I once asked a friend, in a moment of frustration, why I do this job.
“Because you’re an artist Tristan,” she replied.
For many in journalism, the attacks at the offices of French satirical magazine Charlie Hebdo crystalised both the question and answer. Why on earth would we do a job in which we could be killed? Because that is the job and that is what we do.
When reporters, journalists, cartoonists or others in the media are killed while doing their jobs or because of what they have published or reported, the question and answer don’t sit easily or comfortably with each other. As proud as many of us are to be in journalism, we are also risk averse. The vast majority of us would like to think we could be war reporters, but only a very few brave souls actually do it. Very few will run into a war zone to ensure the world sees what’s happening. Those individuals have my personal and professional admiration without question.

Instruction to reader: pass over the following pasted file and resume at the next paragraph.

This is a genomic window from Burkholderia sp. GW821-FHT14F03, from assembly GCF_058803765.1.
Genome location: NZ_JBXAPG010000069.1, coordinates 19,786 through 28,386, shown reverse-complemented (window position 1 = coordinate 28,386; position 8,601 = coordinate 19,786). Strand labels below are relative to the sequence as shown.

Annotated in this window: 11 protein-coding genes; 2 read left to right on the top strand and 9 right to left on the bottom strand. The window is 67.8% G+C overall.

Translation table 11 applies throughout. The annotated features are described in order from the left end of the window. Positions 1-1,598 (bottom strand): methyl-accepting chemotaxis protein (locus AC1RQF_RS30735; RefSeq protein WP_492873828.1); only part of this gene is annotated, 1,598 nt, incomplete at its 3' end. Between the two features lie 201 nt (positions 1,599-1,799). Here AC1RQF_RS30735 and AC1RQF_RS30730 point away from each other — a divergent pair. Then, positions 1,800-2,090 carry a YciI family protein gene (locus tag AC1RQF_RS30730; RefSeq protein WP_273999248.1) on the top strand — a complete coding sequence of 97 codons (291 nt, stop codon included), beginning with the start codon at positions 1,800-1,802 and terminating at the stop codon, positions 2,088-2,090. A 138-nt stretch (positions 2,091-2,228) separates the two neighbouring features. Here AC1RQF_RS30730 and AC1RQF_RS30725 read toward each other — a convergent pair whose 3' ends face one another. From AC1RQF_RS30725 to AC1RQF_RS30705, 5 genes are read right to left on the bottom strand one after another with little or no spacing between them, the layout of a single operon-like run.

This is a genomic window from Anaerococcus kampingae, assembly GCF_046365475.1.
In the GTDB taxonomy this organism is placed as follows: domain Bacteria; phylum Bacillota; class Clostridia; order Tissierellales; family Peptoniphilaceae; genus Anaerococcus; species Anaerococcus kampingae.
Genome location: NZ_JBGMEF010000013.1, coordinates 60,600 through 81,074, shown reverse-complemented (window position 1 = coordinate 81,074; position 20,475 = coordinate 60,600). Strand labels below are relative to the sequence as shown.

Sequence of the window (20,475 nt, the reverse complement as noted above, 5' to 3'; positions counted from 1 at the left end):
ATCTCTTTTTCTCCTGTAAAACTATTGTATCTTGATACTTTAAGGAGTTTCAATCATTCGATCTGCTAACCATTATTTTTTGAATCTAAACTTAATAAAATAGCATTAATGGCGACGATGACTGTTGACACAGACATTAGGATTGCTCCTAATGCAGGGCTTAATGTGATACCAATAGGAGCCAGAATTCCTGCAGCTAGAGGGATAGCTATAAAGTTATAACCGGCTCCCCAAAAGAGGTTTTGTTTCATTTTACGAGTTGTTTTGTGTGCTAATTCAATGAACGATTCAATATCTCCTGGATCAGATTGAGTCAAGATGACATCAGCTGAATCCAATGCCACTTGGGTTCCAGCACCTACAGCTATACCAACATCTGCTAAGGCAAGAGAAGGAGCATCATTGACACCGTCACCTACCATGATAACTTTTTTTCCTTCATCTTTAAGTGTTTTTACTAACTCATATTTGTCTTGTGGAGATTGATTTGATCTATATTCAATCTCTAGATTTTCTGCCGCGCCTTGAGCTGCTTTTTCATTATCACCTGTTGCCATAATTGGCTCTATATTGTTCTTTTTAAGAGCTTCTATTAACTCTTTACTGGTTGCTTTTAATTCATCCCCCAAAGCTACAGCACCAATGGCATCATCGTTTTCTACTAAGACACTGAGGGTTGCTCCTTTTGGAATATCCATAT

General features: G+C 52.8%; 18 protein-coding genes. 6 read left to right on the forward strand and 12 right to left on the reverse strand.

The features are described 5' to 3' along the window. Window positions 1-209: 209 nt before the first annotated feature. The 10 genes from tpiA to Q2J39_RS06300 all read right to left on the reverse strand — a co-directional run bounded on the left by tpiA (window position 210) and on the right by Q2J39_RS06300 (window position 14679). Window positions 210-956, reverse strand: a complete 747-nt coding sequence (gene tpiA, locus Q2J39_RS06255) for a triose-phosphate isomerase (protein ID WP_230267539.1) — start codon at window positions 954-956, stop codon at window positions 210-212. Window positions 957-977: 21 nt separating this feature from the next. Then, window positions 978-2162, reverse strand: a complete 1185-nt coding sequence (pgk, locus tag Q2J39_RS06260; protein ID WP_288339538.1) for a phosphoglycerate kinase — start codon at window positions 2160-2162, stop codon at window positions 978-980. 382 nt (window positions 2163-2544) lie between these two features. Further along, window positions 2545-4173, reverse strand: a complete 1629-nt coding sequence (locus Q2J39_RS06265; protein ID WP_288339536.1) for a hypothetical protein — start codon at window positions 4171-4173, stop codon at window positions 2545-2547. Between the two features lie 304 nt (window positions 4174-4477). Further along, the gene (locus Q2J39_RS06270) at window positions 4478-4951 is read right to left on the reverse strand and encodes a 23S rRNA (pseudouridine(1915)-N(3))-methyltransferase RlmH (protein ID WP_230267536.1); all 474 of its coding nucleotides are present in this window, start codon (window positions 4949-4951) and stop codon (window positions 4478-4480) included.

The staff of Charlie Hebdo knew what they published was controversial – they had been creating content that pushed the envelope for decades. Satire is always contentious because it holds a mirror, even better than traditional news reporter, to the powerful and privileged. Satire achieves what is Tomorrow‘s fifth core principle: Comfort the afflicted and afflict the complacent. The complacent are those in power, and the public who choose not to question that power. In that sense, the publication, whether you agree with it or not, was both brave and met a core foundation of this profession. And even if it was contentious or even offensive, that would not and could not justify murder. Ever.